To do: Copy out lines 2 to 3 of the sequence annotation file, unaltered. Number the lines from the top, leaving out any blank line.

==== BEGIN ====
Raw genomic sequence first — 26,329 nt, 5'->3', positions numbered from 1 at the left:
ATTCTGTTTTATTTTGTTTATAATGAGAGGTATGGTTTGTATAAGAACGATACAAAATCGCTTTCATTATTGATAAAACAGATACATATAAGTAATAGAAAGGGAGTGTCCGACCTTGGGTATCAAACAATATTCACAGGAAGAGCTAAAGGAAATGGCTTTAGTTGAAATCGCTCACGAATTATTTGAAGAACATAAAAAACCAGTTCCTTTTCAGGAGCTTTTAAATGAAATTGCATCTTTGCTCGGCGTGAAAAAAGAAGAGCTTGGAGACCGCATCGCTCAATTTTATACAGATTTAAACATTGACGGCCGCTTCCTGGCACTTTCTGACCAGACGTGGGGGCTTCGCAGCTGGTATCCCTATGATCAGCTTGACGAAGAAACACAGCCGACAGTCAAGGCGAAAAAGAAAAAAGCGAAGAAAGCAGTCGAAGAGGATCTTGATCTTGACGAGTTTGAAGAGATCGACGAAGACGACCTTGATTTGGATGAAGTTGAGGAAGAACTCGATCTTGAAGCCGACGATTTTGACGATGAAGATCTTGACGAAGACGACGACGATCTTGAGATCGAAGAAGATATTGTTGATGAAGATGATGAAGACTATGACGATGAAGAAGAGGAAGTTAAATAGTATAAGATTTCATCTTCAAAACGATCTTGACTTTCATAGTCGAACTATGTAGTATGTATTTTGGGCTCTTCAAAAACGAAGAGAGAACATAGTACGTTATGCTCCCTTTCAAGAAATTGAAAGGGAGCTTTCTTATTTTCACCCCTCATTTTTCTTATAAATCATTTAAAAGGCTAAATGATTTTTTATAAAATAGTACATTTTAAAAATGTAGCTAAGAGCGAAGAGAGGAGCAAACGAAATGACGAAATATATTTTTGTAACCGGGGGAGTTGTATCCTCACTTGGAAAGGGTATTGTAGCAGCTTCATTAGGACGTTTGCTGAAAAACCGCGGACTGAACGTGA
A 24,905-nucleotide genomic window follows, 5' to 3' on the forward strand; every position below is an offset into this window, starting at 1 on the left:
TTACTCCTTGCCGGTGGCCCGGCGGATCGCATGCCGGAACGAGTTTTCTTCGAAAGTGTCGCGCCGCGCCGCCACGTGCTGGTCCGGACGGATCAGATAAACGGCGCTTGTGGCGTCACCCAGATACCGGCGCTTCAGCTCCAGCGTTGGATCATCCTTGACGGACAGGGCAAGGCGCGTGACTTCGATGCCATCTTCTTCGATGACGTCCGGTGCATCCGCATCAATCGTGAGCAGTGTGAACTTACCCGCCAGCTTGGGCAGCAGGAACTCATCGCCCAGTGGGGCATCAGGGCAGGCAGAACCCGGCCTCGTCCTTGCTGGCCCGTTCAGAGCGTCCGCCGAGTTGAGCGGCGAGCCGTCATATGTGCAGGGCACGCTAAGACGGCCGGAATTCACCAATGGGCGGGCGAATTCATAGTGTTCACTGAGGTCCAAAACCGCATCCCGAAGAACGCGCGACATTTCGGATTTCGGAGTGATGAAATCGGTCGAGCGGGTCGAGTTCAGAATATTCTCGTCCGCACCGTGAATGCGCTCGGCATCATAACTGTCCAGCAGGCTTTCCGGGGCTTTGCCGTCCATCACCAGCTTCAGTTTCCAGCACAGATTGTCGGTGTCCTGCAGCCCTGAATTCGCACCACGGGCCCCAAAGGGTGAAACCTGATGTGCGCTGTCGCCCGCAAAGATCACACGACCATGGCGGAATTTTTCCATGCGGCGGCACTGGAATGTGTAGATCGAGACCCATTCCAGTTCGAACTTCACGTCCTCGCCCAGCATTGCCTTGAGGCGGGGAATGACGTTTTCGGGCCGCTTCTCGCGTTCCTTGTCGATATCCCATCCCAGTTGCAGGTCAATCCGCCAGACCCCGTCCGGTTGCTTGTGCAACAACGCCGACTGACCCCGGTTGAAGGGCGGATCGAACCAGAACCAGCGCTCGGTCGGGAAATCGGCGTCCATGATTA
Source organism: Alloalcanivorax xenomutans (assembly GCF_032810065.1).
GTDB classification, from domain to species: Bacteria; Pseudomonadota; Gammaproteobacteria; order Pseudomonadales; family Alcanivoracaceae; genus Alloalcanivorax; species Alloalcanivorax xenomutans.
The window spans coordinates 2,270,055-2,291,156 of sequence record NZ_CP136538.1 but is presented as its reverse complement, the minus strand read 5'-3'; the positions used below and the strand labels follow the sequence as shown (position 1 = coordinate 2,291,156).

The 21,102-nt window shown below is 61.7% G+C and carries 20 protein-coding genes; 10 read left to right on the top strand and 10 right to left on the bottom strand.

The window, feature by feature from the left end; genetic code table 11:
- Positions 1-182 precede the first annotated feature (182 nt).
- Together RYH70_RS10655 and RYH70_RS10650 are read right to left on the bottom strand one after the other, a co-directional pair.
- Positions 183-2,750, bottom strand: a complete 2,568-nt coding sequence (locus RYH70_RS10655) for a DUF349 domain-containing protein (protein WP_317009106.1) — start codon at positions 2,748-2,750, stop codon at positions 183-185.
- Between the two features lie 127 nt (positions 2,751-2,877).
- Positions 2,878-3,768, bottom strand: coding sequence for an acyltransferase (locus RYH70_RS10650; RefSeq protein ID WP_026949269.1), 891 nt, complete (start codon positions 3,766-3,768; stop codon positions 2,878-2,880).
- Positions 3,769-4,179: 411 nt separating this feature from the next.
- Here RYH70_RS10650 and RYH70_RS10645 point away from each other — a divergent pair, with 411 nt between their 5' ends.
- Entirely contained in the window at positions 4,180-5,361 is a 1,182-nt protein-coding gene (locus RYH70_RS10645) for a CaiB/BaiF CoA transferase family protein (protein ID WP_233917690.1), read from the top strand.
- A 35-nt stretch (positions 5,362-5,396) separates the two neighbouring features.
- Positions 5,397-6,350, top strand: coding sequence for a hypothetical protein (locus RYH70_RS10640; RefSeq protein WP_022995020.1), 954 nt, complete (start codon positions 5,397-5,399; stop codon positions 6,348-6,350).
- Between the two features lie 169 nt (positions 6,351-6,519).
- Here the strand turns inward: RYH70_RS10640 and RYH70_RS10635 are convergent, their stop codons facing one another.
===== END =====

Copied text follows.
ATTCTGTTTTATTTTGTTTATAATGAGAGGTATGGTTTGTATAAGAACGATACAAAATCGCTTTCATTATTGATAAAACAGATACATATAAGTAATAGAAAGGGAGTGTCCGACCTTGGGTATCAAACAATATTCACAGGAAGAGCTAAAGGAAATGGCTTTAGTTGAAATCGCTCACGAATTATTTGAAGAACATAAAAAACCAGTTCCTTTTCAGGAGCTTTTAAATGAAATTGCATCTTTGCTCGGCGTGAAAAAAGAAGAGCTTGGAGACCGCATCGCTCAATTTTATACAGATTTAAACATTGACGGCCGCTTCCTGGCACTTTCTGACCAGACGTGGGGGCTTCGCAGCTGGTATCCCTATGATCAGCTTGACGAAGAAACACAGCCGACAGTCAAGGCGAAAAAGAAAAAAGCGAAGAAAGCAGTCGAAGAGGATCTTGATCTTGACGAGTTTGAAGAGATCGACGAAGACGACCTTGATTTGGATGAAGTTGAGGAAGAACTCGATCTTGAAGCCGACGATTTTGACGATGAAGATCTTGACGAAGACGACGACGATCTTGAGATCGAAGAAGATATTGTTGATGAAGATGATGAAGACTATGACGATGAAGAAGAGGAAGTTAAATAGTATAAGATTTCATCTTCAAAACGATCTTGACTTTCATAGTCGAACTATGTAGTATGTATTTTGGGCTCTTCAAAAACGAAGAGAGAACATAGTACGTTATGCTCCCTTTCAAGAAATTGAAAGGGAGCTTTCTTATTTTCACCCCTCATTTTTCTTATAAATCATTTAAAAGGCTAAATGATTTTTTATAAAATAGTACATTTTAAAAATGTAGCTAAGAGCGAAGAGAGGAGCAAACGAAATGACGAAATATATTTTTGTAACCGGGGGAGTTGTATCCTCACTTGGAAAGGGTATTGTAGCAGCTTCATTAGGACGTTTGCTGAAAAACCGCGGACTGAACGTGA
A 24,905-nucleotide genomic window follows, 5' to 3' on the forward strand; every position below is an offset into this window, starting at 1 on the left: